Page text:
Psychological Research

  • Researchers use the terms variable, subject, sample, and population when describing their research.
  • Psychologists do research to measure and describe behavior; to understand when, why, and how events occur; and to apply knowledge to real-world problems.

The Scientific Method

  • Psychologists use the scientific method, which is a standardized way of making observations, gathering data, forming theories, testing predictions, and interpreting results.
  • Research must be replicable, falsifiable, precise, and parsimonious.

Research Methods

  • Psychologists use descriptive or correlational methods such as case studies, surveys, naturalistic observation, and laboratory observation to describe events, experiences, or behaviors and to look for links between them.
  • Researchers use tests to collect information about personality traits, emotional states, aptitudes, interests, abilities, values, or behaviors.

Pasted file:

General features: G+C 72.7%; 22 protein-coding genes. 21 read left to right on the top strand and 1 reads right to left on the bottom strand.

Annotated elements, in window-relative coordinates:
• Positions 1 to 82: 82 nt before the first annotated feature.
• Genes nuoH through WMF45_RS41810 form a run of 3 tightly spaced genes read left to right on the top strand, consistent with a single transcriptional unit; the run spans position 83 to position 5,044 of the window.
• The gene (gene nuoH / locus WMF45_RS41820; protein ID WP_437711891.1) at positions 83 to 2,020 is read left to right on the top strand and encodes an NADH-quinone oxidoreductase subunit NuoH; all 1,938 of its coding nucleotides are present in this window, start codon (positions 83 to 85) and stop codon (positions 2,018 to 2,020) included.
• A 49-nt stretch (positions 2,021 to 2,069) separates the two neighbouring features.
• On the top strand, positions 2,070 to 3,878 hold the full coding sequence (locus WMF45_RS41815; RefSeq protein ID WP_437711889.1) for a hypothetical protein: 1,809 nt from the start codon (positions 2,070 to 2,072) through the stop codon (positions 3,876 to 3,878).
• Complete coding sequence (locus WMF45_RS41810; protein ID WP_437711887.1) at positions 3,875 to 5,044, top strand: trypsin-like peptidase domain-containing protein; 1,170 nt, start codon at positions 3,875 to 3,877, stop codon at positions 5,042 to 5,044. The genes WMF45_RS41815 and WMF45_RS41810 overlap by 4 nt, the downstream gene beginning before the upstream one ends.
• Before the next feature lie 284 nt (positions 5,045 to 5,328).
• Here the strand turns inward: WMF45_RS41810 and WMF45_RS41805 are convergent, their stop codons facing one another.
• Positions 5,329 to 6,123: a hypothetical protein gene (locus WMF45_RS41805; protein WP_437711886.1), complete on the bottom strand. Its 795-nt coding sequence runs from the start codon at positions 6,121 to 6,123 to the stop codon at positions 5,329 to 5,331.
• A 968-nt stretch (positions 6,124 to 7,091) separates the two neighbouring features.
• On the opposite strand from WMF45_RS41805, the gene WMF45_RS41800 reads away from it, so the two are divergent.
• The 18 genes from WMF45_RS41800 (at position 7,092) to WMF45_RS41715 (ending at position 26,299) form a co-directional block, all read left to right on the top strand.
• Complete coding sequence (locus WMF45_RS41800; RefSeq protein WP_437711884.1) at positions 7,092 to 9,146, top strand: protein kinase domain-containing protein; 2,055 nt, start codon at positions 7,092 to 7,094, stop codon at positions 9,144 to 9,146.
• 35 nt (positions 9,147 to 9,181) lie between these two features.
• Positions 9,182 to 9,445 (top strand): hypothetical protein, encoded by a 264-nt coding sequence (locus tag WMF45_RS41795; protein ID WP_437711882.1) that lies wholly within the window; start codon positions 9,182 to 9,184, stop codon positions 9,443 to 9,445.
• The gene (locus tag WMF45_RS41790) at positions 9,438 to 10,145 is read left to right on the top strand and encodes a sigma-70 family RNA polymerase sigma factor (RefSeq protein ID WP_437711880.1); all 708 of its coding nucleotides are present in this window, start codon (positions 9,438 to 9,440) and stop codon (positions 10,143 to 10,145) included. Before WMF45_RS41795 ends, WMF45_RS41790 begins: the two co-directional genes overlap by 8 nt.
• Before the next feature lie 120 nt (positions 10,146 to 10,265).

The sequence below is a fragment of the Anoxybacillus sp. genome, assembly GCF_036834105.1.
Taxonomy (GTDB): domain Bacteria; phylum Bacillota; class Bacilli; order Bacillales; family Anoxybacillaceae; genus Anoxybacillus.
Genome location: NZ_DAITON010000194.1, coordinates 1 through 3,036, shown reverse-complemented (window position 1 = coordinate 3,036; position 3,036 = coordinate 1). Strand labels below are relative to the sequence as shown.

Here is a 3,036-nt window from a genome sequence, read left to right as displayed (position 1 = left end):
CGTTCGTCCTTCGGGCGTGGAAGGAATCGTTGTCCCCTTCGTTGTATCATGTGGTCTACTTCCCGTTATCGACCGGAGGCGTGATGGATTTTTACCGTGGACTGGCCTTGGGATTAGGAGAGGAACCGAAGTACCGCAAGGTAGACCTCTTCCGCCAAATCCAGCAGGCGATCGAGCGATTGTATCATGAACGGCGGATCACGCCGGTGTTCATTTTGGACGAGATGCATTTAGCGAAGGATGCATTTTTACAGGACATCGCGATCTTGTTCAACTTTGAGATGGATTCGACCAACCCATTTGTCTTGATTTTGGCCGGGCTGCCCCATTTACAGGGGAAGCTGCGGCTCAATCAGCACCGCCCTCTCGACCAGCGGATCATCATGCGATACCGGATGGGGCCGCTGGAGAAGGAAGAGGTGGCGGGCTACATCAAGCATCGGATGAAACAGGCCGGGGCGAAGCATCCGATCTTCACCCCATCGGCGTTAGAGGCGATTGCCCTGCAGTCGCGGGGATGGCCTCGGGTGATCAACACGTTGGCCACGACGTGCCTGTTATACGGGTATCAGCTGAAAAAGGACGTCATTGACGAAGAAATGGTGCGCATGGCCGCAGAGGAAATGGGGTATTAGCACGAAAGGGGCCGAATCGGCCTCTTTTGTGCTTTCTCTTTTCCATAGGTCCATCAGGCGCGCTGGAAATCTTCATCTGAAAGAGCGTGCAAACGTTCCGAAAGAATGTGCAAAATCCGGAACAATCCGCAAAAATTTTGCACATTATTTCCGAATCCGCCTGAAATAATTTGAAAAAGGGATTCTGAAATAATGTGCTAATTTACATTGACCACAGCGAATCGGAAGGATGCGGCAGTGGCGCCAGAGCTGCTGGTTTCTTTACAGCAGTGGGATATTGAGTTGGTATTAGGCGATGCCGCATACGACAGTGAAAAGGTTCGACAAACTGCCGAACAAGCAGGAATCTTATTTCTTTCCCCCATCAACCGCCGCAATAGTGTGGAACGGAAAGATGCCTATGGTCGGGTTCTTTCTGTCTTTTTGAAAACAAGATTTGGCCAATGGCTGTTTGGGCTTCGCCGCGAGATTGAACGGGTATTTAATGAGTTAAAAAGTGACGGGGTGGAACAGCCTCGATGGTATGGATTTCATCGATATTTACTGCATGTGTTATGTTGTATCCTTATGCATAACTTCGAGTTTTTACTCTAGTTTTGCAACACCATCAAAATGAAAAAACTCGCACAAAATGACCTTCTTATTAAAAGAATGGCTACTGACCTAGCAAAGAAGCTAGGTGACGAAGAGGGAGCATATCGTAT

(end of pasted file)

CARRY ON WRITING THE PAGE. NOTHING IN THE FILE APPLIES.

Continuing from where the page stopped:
• Tests must be reliable and valid.
  • Researchers use experiments to collect information about causal relationships between variables.
  • In experiments, researchers include experimental and control groups.
  • Bias is the distortion of results by a variable.
  • Types of bias include sampling bias, subject bias, and experimenter bias.

Ethical Considerations

  • Psychologists must consider ethical norms when doing research involving humans or animals.

Interpreting Data

  • Researchers analyze and interpret the data they’ve collected by using descriptive statistics and organizing their information in histograms or bar graphs.
  • Researchers use inferential statistics to determine the likelihood that a result is due simply to chance.
  • Statistical significance means that a result is probably not due to chance.

Popular pages: Research Methods in Psychology